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ENG 380 Early American Women Writers: Primary Sources
Helpful library resources for your study of early American women writers
A primary source is "first-hand" information, sources as close as
possible to the origin of the information or idea under study. Primary
sources are contrasted with secondary sources, works that provide
analysis, commentary, or criticism on the primary source. In literary
studies, primary sources are often creative works, including poems,
stories, novels, and so on. In historical studies, primary sources
include written works, recordings, or other source of information from
people who were participants or direct witnesses to the events in
question. Examples of commonly used primary sources include government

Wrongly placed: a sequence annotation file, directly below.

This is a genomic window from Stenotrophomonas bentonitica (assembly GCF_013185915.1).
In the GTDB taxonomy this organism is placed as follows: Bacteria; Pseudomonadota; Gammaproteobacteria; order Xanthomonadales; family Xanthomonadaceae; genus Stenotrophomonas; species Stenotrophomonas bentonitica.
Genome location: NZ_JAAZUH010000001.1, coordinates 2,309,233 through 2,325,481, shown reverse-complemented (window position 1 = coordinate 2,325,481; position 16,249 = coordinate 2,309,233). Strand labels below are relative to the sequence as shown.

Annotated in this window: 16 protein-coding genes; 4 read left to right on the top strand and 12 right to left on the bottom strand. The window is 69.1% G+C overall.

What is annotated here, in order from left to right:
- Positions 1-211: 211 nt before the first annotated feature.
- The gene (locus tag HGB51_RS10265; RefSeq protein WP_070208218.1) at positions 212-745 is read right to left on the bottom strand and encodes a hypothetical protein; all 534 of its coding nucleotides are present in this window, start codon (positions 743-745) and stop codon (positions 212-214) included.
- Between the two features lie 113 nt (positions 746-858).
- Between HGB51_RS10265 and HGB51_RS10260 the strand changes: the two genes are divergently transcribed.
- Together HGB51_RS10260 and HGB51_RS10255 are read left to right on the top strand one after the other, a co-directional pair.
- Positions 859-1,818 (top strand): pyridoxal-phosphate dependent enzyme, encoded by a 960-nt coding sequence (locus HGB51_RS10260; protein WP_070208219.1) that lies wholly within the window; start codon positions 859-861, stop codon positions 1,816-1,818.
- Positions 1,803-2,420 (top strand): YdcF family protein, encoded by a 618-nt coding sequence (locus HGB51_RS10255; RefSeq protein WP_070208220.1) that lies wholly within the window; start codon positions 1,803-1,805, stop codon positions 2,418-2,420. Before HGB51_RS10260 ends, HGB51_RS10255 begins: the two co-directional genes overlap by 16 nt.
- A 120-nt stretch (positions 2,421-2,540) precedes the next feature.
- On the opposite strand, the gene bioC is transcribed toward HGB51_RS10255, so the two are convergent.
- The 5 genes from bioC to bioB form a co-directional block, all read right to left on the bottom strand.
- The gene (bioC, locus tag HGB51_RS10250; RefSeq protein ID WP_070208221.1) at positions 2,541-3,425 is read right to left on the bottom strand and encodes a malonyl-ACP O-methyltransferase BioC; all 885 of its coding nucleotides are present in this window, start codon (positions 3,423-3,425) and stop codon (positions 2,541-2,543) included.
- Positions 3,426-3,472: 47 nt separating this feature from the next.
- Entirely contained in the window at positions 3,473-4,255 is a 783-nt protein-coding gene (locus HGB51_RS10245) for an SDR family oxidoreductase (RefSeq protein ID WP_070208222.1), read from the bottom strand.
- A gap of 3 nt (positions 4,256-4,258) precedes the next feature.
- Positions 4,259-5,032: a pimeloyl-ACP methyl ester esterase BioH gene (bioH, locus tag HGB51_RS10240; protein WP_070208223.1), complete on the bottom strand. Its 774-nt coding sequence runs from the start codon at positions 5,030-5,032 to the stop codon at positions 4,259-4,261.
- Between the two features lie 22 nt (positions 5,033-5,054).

documents, memoirs, personal correspondence, oral histories, and
contemporary newspaper accounts.
Early Americas Digital Archive at the University of Maryland is searchable and includes "electronic texts and links to texts originally written in or about the Americas from 1492 to approximately 1820."
Access to more than 700 historical American newspapers from 23 states and the District of Columbia printed between 1690 and 1876. Search Newspapers by eras in American History. Based on Clarence S. Brigham's "History and Bibliography of American Newspapers, 1690-1820" and other authoritative bibliographies.
Early English Books Online (EEBO) contains digital facsimile page images of virtually every work printed in England, Ireland, Scotland, Wales and British North America and works in English printed elsewhere from 1473-1700 - from the first book printed in English by William Caxton, through the age of Spenser and Shakespeare and the tumult of the English Civil War.